Thilawa has attracted considerable FDI in recent years, with investors from 17 countries moving to invest $1.4bn in the zone up to April 2018. The government reports that Singapore tops the list of FDI sources, with $503.7m of investment, followed by Japan ($425.5m), Thailand ($151.8m), South Korea ($54.6m) and Hong Kong ($47.2m).

Stop & Go

Despite holding high potential to boost FDI and industrialisation, the Dawei and Kyaukphyu SEZs have faced several delays in recent years, although work on both is set to resume in the near term. Under development as a public-private partnership, the Dawei SEZ stalled in 2013 as a result of financing challenges. The project has also faced resistance from local communities regarding potential environmental impacts, limited compensation for residents who may need to relocate and lack of transparency in the planning process. Work on a planned 160-km highway linking the zone to Thailand was also suspended due to safety concerns.

However, in September 2018 local media reported that work on the highway had resumed, with the Myanmar and Japanese governments negotiating to form a new partnership under which Japan would spearhead development. Japan’s success with Thilawa makes it the ideal partner for new SEZ construction, and Japanese financing could help revive the stalled project.

In November 2018 Myanmar and Thailand signed an agreement for joint upgrades of the existing highway, with Thailand’s Neighbouring Countries Economic Development Cooperation Agency set to conduct survey and design work on the two-land road, which will traverse the Htee Kee border crossing via Myittar.

Kyaukphyu Renegotiation

The government appears keen to avoid borrowing too much to finance SEZ development, as evidenced by recent developments at the Kyaukphyu SEZ. In September 2018 U Khin Maung Cho, the minister of industry, reported the government was negotiating with CITIC to establish a framework agreement for Kyaukphyu, after years of concerns over the price tag and CITIC’s large stake in the project. According to U Khin Maung Cho, the agreement hinged upon usage of the deepwater port, with the government moving to develop it in four stages to avoid taking on unnecessary debt.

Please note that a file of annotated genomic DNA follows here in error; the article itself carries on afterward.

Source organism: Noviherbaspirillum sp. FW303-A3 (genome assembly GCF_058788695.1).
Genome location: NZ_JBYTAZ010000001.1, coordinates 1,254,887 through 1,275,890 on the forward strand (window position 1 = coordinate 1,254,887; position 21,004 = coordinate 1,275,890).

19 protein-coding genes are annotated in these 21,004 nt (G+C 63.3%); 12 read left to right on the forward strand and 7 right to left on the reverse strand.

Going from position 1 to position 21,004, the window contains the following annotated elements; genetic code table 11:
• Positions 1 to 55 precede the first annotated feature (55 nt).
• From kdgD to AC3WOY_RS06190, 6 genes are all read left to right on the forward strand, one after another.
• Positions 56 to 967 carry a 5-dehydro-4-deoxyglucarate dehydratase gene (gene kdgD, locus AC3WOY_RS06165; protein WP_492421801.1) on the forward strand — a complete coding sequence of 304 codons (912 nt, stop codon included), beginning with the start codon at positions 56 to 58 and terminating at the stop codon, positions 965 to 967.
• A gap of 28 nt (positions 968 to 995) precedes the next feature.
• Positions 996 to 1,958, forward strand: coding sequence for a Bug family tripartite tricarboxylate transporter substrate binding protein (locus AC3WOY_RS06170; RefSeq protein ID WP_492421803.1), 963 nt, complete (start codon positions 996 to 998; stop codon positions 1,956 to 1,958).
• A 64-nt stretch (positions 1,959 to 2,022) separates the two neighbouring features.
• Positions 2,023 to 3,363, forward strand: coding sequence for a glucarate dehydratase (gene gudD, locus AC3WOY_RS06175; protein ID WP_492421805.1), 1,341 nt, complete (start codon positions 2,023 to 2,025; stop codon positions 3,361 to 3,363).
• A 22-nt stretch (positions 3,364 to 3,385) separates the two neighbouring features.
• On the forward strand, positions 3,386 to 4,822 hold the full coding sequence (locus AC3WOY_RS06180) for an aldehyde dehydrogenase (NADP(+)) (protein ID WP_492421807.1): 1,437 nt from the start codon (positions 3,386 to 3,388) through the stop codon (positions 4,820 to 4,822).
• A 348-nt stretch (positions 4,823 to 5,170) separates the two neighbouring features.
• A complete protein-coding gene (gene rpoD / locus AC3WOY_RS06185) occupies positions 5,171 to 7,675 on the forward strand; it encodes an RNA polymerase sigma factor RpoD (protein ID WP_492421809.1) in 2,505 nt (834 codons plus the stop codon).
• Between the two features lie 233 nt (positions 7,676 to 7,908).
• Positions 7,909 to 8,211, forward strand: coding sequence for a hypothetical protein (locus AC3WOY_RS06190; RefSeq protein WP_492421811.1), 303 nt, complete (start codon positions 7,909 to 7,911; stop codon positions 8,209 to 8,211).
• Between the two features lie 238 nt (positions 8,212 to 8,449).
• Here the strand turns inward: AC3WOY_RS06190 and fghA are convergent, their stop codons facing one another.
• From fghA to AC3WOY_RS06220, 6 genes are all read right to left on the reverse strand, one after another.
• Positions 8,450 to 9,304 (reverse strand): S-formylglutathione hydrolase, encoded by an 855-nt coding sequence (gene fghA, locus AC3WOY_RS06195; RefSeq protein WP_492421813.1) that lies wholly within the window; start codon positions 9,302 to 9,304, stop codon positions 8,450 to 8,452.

In October 2018 the authorities announced the successful renegotiation of a framework agreement for the Kyaukphyu SEZ, which reduced CITIC’s 85% stake in the project to 70%, and cut the cost of developing its deepwater port from $7.2bn to $1.3bn. According to local media, the Chinese consortium agreed to new financial arrangements which will reduce Myanmar’s debt burden. The SEZ Management Committee reportedly plans to incorporate a local company and capitalise it using grants of leaseholder interest on land earmarked for the project, which will provide $300m worth of financing.

The Dawei SEZ Management Committee will sell shares via a government-designated entity to provide the remainder of its financing. The land lease period for each of the project’s four phases has been set at 50 years, extendable by 25 years, with the Myanmar Port Authority operating the deepwater port.

Once the port’s first phase begins operations, the authorities will monitor traffic and revenue for two years prior to any further expansion decisions. Although the government of Myanmar may still be required to take on debt to finance its larger stake – local news reports estimate it could cost up to $900m – the debt-equity ratio is expected to be 70:30, with authorities announcing plans to seek concessional or soft loans for any Kyaukphyu borrowing.

In early November 2018 Myanmar and CITIC authorities officially signed the new agreement. U Aung Htoo, deputy minister of commerce, told media the project’s next step will be an environmental and social impact assessment, set to commence by the end of 2019, following which construction of Kyaukphyu’s deep-water port and associated industrial zones will begin.